The culture shift toward equality for queer people, stands in contrast to the stalled progress around reproductive rights and chosen childbearing.

When it comes to reproductive empowerment for women, the Religious Right has been able to make disgust the dominant emotion by keeping the focus on sexual shaming and on abortion procedures, which are medical and messy. Those of us who see well-timed childbearing as fundamental to gender equality and flourishing families have gotten suckered into fighting on their terms.

Consequently, we are not creating the culture shift needed to make intentional childbearing the new normal, with all of the individual and family and community benefits that would bring. Half of U.S. pregnancies are unsought—either mistimed or unwanted—which makes American rates of teen pregnancy and abortion the highest in the developed world. Chosen pregnancy has been stalled around fifty percent for almost fifty years.

Recently, women have been exhorting each other to come out of hiding and talk about their reproductive decisions including abortions. Like queer people, women and allies understand that a culture of secrecy reinforces shame and stigma. We understand that if mothers and grandmothers stay silent, religious conservatives will control the conversation and hence the options available to our daughters, nieces and granddaughters. Several storytelling projects have sprung up to help women or couples defy taboos and break the silence, and brave celebrities, including men, are leading the way as they did prior to Roe vs. Wade. High-integrity electeds like Lucy Flores in New Mexico and Wendy Davis in Texas have risked their political careers and told their abortion stories so that other women may one day do the same.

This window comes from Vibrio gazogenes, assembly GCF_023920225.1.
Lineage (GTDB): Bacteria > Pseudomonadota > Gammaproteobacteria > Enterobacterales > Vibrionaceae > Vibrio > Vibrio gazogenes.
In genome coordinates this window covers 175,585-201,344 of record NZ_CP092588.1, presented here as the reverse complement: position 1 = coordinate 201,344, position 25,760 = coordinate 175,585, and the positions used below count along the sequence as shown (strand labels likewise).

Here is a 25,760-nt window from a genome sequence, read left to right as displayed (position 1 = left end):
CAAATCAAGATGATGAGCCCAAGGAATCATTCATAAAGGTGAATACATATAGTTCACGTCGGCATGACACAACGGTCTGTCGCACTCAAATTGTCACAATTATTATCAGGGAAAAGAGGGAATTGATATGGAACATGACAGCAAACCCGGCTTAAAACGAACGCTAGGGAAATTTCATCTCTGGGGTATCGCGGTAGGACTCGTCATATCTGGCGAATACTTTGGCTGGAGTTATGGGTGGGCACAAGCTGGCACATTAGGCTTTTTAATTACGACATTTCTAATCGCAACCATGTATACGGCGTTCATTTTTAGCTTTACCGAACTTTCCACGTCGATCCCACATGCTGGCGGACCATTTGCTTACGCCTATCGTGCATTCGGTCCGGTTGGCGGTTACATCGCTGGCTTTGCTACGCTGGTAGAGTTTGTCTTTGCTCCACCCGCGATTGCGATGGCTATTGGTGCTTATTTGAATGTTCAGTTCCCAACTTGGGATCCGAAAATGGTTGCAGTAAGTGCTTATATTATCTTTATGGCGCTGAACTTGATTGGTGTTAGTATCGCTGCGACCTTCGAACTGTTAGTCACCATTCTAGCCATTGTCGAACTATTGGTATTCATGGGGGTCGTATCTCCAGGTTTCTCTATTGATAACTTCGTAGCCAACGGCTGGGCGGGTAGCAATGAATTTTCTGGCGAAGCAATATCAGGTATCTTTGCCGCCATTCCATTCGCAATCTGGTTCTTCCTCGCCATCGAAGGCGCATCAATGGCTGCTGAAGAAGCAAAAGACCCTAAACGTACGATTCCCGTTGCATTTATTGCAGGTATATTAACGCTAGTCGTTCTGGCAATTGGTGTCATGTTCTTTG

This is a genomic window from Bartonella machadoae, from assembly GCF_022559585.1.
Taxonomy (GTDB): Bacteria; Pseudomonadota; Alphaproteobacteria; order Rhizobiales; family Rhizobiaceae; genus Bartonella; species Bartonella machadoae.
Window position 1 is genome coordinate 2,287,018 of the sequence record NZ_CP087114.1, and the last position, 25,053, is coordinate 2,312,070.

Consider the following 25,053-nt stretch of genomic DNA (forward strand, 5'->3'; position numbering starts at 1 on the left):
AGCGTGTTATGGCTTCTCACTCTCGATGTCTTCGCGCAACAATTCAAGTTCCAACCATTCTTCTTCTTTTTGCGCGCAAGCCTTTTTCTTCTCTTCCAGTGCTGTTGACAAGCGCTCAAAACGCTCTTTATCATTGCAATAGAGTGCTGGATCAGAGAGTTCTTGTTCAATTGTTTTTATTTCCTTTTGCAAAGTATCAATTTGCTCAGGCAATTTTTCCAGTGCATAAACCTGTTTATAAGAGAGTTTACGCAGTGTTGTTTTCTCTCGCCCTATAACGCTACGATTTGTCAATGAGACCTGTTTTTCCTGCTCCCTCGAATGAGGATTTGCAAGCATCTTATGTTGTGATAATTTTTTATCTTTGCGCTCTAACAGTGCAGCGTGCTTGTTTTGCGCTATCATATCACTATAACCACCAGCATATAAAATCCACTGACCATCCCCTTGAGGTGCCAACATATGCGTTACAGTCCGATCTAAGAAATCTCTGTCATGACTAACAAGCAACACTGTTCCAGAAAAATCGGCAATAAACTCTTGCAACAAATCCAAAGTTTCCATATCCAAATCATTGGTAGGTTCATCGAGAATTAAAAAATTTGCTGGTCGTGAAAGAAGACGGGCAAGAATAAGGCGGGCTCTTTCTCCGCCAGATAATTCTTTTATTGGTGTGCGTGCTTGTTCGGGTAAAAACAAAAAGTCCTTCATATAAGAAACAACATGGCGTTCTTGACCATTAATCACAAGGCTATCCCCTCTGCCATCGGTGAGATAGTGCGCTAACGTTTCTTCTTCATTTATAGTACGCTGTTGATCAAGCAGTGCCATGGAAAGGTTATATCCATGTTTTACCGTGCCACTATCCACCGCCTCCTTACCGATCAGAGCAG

I honor their courage and think their candor is a step forward. And yet, the drama around abortion has so captured center stage that even brave personal stories may inadvertently reinforce the Religious Right’s framing. We talk about the circumstances of an unsought pregnancy and the medical procedure the rather than the life made possible by access to contraception and care. In doing so, we keep the focus right where the power of yuck is the greatest.

Surgery – What’s the moral story?

Through much of this year, I have been consulting with people who want to communicate more effectively about abortion care, and I sometimes use my experience with knee surgery to illustrate how we can move beyond the yuck factor:

Two years ago, I was using a brush mower to clear an overgrown trail. The mower got stuck on a root and, unthinking, I walked around in front of it and yanked without disengaging the three foot blade. As the wheels hit the root and the front of the mower tipped up, my leg slipped under it.

I will be forever grateful to the surgeons who reassembled my kneecap and sewed up the horror movie gashes.

So, what's the story of my surgery? Well, certainly one could wax eloquent about the gruesome details of the accident or repair. But for me the real story is this: I can walk again, and even run. I can bicycle downtown. I can sit for long periods writing, and afterwards my knees don't hurt any more than most do at my age. This winter I even got back on cross country skis with my two daughters and husband in Yellowstone and skied to a frozen waterfall.

Smart, kind doctors and allied health professionals gave me an unspeakable gift. Their day-to-day work may get their hands dirty. It may involve goo and guts and it may even produce human remains that get donated for further medical research. But that is the climax of the story only for juvenile thrill seekers. For me as the patient, my children, my husband, and even my community, the real story is the precious gift of a second chance. It is a story about grace and compassion, love and laughter, beauty, and dreams fulfilled.